Hello and Salutations the third!
This fortnight we’re happy to explain a little bit about our development process, starring the 2D and 3D team. For those interested in the process, happy reading! And for those who think reading is for squares, there are some pretty pictures as well. Now we’re happy to turn it over to J38UK and Nahka of our 2D and 3D teams respectively. Take it away gents.
Concepts are a crucial step in bringing the tone and style of development team’s vision to life. Design can have the most wonderful visions on the face of the planet, but without a capable artist, the ideas would never see the light of day. One crucial element of Fallout: Equestria is the PipBuck, but it’s a bit more complicated than strapping a PipBoy from Fallout on a pony. Though FoE is based on the Fallout 3 universe, it is its own monster with style elements from the FiM universe. One has to consider that a hoof simply does not have the same dexterity of a hand or fingers. As such, buttons have to be chunkier, levers have to be longer, wider, or adjustable with a hoof nudge or mouth grab. This applies to all objects that need to be manipulated, and while LittlePip can manipulate it with her magic, one has to consider earth and pegasus ponies as well.
For the actual design, there were two ideas: draw inspiration from the original PipBoy-3000, or create our own take of the PipBuck. As you can see, we chose the former, while adding our own changes that make the device more functional with hooves. For example, bigger buttons and a dial wheel,.
One thing fans will (and have) notice is that these are designed with a right hooved pony in mind. As some will know, unlike in the story, in the game LittlePip wears hers on her left hoof. This was an early design choice for multiple reasons. To allow the choice of left/right hooves we would have to create multiple armour configurations to fit the PipBuck, that’s not accounting for two user interfaces, or UI for short, that would need to be designed. In the end, FoE allows players to customize their own character, and sadly allowing the player to choose their dominant hand (or hoof) would multiply the resources needed exponentially.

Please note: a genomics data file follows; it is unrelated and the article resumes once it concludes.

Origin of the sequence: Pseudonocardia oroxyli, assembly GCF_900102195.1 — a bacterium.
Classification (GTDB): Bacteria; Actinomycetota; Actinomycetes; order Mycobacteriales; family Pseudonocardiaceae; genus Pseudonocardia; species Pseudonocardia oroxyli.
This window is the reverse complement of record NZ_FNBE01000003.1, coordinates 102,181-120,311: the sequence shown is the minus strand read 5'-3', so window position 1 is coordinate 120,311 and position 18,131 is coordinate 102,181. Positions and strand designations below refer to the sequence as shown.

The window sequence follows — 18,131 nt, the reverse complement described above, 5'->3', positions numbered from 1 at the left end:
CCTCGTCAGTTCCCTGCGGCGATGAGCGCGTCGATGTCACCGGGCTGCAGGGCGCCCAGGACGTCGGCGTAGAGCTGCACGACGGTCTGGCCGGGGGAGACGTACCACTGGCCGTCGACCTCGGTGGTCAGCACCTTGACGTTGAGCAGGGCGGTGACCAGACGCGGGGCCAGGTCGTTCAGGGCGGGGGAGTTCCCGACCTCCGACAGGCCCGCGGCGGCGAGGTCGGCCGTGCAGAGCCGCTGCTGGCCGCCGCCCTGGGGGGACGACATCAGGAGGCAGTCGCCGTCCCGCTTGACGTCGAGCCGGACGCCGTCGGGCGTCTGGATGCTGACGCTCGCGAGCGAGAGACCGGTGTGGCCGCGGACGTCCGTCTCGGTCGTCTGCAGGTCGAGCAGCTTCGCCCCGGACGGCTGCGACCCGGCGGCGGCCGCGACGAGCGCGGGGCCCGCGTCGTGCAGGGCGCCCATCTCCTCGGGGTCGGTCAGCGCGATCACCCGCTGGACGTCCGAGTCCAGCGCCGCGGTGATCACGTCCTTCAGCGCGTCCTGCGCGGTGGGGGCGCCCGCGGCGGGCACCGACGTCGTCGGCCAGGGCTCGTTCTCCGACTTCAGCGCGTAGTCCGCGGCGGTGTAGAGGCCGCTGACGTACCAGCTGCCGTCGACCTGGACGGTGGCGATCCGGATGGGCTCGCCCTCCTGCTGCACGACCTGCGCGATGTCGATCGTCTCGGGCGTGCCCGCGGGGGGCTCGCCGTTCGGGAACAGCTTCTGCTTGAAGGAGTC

Below you can see the final concept page for the PipBuck that was sent to our 3D team who took the next steps to make the PipBuck real.
People may think that turning a concept into a model is easy as long as the concept is solid. In reality, no matter how well the model is designed, or how much detail the concept angles have, there will be parts that need to be redesigned or at least modified in order for the model to look good in a 3D environment. This is why a concept should not be considered a blueprint, but rather a guideline of how the model should look and work.
One of the biggest changes to the PipBuck design was the shape of the wrist band. Since the leg in the concept art was shaped like a cylinder, this conflicted with the cone shaped legs of the pony model. This was done because hooves are much wider than the middle section of the leg. As a result, the cylindrical wristband would either have looked to be falling off the leg because of the extra space between it and the hoof, or so tight it would been a surgical implant. Needless to say, tweaks had to be made. But the end result ended up looking both functional and stylish. Rarity would be very proud.
After the base model was made, it was passed down the pipeline for UV unwrapping, texturing, and sculpting. Since the PipBuck is a 200 years old item worn above the hoof, it would show quite a bit of wear such as scratches and chipped off paint. Regardless of the beatings it’s taken, it would still be fully functional. The end result might not quite look like it’s 200 years old, but PipBucks are ridiculously durable. The texture is similar in tone to Fallout 3’s style, meaning a little simplified but still realistic. However, considering the PipBoy was made in ‘08 and here we are 5 years later, the aesthetic quality of the model has jumped considerably.
After all texture maps were done, the model was sent for final fixes and rigging. Each button in the device is rigged to their own bones and the wristband can be opened so the device can be removed from the leg without swapping the model. You can see the finished PipBuck below.
Model: MrJimmy7, Nahka, f1r3w4rr10r
Model: MrJimmy7, Nahka, f1r3w4rr10r Concept: J38UK
If you’ve read the story, you know that there are a quite a variety of PipBucks, one of the important ones being Velvet’s PipBuck. Due to its impact in the story, we felt it requires a separate, fancier looking in-game model. Velvet’s PipBuck is described to be “a more elegant model with her initials and cutiemark embellishing it tastefully,” but we figured that having only one model would mean more spare parts and having a custom engraved PipBuck for every celebrity in a stable for generations to come wouldn’t make much sense. The decorations are removable instead of being embedded into the device, so a pony wouldn’t have to wear a PipBuck with someone else’s initials on it, and the color scheme was decidedly black and gold instead of the usual green. Basically the in-game model is the same as the regular PipBuck, but with additional decorations added on it.
Model: MrJimmy7, Nahka, f1r3w4rr10r
Lastly, we have been working on the website. Small tweaks and changes that you may have noticed, but for the most part they are minor. If you have submitted an application within the last two weeks, we should be getting to them soon. You will receive an email when we do. We made the whole system a bit more robust. Applications for Music are also now closed. Thank you to everyone who applied!